Incorrect Medical Information has Dire Consequences

The Press: Incorrect Medical Information, Dire Consequences! | American Council on Science and HealthBy Wolfgang Vogel — Oct 2019

Reporters and editors have the duty to inform the public about current events. In fulfilling this duty, every journalist must follow the journalistic code of ethics; reports must be based on proven facts or when personal opinions are used they must be clearly be labeled as such.

Sometimes we don’t even realize the difference between something we have knowledge of and something we only believe. More than once in my life, things I thought I “knew” turned out to be more assumptions or opinions rather than facts. Continue reading

IV APAP of Little Benefit for Cardiothoracic Post-op Pain

IV APAP of Little Benefit for Cardiothoracic Post-op Pain – Pain Medicine Newsby Kenneth Bender – Aug 2019

This is an amazingly honest negative evaluation of IV Tylenol, which some people claimed was just as effective as opioids. But this study is a reality check and brings more science and less hype to the overcrowded field of opioid/pain studies.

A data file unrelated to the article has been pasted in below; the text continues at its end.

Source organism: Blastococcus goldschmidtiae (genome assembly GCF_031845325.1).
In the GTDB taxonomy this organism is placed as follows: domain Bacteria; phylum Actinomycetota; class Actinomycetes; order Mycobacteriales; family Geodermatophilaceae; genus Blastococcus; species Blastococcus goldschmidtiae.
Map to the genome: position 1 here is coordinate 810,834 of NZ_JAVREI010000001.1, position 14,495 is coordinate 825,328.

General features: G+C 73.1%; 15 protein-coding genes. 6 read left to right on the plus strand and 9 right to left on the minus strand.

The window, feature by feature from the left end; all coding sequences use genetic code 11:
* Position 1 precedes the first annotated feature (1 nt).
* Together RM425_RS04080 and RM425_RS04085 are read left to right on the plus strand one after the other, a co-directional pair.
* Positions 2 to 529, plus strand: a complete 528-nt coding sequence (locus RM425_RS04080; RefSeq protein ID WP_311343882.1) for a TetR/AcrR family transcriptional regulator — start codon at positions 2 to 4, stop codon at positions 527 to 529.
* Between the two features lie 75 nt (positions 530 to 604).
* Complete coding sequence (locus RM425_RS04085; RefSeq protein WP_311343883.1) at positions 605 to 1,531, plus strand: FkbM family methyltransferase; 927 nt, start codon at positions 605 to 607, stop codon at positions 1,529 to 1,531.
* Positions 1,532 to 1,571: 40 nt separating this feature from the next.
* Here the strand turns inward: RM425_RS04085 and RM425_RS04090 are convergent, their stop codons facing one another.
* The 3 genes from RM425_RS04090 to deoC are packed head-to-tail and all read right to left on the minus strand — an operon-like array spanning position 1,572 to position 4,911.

Intravenous acetaminophen provided little benefit in multimodal analgesia regimens for cardiothoracic postoperative pain and posed a risk for hypotension, according to a study of outcomes in a real-world population.

I’m thrilled to hear it stated so definitively after so many years of hearing how great of a pain killer Tylenol is.  Continue reading

Fascia Research from the NIH

Because fascia is made from collagen, the genetic defect from EDS will often cause us problems with this tissue. It’s thin, fragile, stretches too much, and gives way too easily.

PubMed Central® (PMC) is a free full-text archive of biomedical and life sciences journal literature at the U.S. National Institutes of Health’s National Library of Medicine (NIH/NLM).

Research on the body’s fascia (connective tissue) is finding more and more of its functions and abilities, going far beyond just “holding stuff together”.  I’ve posted here the abstracts of the following 4 articles and you can decide for yourself if they’re worth reading in full.

  1. Smooth Muscle
  2. Visceral Fascia